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Is a Co-Op the Right Accommodation for You? Things You Should Know About Housing Cooperatives
Kyle Gieni, Resource Coordinator, PIRC
June 23, 2015

Is a Co-Op the Right Accommodation for You? Things You Should Know About Housing Cooperatives

coop housing

Broadview Housing Cooperative Located on West Broadway and Waterloo, Vancouver, B.C., is where I’ve called home for the past 6 years. I found out about this place through word of mouth at GF Strong Rehabilitation Centre where I work out in the gym on a regular basis. After applying and successfully getting accepted by the co-op; I started attending meetings, became a part of the maintenance committee, and was in charge of collecting coins from the laundry. Since then, I’ve been Vice-President, and am the current President of the co-op; running meetings, signing cheques, and making sure the housing operations run as seamless as possible. My co-op is made up of 17 total units; 4 single bedroom wheelchair accessible units, 2 two bedroom wheelchair accessible units, 3 single bedroom units, and 8 two bedroom + den units. Here are some points to think about when considering housing cooperatives as a place to call home.

  1. Most Housing Cooperatives Offer Subsidy.
  • Non-profit housing co-ops receive money from the government to help house some low-income members. The housing charge for these units is adjusted to the household’s income; usually 30% of a member’s income is used for housing charges.
  • Government subsidy makes up the difference between what the member pays and the co-op’s normal housing charge. When a co-op’s operating agreement with government ends, the subsidy will also end. By the year 2020, housing cooperatives will no longer receive government subsidy as the federal government will no longer be offering this.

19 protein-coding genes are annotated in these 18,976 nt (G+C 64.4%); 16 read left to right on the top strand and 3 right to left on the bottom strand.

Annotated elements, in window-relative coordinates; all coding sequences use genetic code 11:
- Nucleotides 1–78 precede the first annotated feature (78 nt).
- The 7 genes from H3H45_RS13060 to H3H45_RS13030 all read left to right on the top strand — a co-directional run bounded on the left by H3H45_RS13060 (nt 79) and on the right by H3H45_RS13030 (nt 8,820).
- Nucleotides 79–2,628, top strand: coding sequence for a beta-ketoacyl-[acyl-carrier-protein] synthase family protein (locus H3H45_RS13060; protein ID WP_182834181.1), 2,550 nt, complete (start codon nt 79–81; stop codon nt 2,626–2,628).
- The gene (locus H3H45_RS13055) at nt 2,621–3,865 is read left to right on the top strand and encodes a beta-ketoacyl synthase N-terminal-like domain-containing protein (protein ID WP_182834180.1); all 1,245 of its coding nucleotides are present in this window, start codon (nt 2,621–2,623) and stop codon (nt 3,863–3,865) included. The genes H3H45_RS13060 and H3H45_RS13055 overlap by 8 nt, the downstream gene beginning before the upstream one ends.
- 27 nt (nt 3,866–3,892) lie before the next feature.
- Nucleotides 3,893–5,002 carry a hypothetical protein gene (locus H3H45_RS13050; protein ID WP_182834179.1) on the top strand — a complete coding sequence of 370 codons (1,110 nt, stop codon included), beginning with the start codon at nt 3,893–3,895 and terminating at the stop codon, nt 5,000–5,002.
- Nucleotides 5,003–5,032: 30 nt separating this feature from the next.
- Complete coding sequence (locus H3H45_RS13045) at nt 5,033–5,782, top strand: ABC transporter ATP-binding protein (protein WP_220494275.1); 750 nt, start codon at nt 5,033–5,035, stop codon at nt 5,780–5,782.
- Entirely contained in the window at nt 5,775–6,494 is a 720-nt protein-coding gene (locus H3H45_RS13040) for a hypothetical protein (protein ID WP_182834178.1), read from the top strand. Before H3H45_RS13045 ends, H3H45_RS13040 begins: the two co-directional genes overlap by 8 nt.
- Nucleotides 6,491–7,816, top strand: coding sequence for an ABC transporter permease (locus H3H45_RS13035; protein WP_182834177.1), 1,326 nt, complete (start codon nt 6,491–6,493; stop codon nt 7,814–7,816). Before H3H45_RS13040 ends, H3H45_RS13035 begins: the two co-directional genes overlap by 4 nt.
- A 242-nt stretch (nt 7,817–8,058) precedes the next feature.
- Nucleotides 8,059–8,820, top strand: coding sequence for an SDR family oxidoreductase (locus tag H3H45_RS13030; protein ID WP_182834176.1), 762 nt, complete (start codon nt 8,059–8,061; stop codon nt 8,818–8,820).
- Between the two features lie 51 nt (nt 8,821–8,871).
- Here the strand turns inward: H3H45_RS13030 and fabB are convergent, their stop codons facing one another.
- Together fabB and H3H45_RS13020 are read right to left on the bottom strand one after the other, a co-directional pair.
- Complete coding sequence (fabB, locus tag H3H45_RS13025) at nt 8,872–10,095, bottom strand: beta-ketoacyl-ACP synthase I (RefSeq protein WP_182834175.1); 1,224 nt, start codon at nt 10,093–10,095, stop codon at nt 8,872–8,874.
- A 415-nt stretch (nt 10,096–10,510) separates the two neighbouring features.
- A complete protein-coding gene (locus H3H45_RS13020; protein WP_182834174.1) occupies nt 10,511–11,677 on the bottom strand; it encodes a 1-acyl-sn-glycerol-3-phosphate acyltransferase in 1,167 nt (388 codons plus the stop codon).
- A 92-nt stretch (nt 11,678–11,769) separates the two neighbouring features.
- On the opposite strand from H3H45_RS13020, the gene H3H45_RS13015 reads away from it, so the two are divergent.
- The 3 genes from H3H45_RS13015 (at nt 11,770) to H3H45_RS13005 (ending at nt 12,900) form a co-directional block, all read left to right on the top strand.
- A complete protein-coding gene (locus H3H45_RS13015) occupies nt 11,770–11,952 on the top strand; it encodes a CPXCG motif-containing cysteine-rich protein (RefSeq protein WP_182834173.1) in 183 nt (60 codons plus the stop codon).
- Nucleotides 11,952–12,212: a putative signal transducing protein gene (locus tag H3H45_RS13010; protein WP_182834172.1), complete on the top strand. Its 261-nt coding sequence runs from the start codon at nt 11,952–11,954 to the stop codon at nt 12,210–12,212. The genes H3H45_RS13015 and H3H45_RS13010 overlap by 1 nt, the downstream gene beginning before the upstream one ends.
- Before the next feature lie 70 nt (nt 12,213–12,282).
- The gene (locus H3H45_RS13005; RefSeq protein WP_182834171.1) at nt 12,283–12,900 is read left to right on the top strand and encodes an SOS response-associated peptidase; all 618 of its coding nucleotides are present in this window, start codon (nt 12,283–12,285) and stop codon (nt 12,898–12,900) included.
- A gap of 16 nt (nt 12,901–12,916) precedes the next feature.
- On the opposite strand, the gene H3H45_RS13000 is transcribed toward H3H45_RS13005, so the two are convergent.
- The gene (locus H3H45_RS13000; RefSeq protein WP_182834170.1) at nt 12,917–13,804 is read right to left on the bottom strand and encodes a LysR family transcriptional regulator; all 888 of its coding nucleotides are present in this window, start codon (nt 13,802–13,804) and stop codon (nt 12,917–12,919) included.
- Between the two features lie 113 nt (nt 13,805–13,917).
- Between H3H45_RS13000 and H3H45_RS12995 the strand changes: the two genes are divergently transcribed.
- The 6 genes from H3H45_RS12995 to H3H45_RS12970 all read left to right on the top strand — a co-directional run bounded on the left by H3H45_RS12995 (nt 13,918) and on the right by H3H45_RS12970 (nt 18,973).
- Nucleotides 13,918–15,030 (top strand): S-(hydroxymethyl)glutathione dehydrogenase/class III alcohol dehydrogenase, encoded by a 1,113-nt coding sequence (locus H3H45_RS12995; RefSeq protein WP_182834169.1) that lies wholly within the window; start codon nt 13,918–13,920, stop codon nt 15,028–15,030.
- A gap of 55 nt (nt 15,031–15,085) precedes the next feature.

• Without the help of trusty B.C. Members of Parliament, subsidy will cease to exist as another housing crisis looms for the low-income population. So please inquire with your local MP if you do not want to see low-income cooperative households suffer.
  1. No Housing Cooperatives are the same.
  • For example there are small cooperatives with as little as 4 – 12 townhouse units and there can be large apartment style cooperatives with over 200 units. The average size of a housing cooperative in B.C. is 56 units.
  • Broadview Housing co-op is unique since there are 17 housing units and 3 business units attached on the main level of the Broadway side. The businesses are leased by the co-op to offset the co-ops expenditures.
  1. Surplus can be used to Maintain a Housing Cooperative
  • Surplus funds usually occur in co-ops that have remarkable property management run by its members. In my case, the properly run businesses attached to the co-op contribute to the surplus.
  • Surplus arising from the association’s operations are used for developing the co-op, providing or improving services to members, establishing reserves for future expenditures, community welfare, and distribution to members as a patronage return.
  • Broadview Housing co-op uses some of its surplus to subsidize housing charges for the disabled and for those on social assistance.
  1. Every Unit Owns a Share in the Co-op and Every Unit has the Right to Vote
  • Depending on the housing cooperative, shares can range from $1000 – $7000, average of $2000/unit. For those on government assistance, the Ministry of Social Development and Social Innovation offers an interest free loan for share purchase in a housing co-op.
  • Members actually own the co-op. They pay a fee to the co-op to use the service that it provides. In this case the service is housing.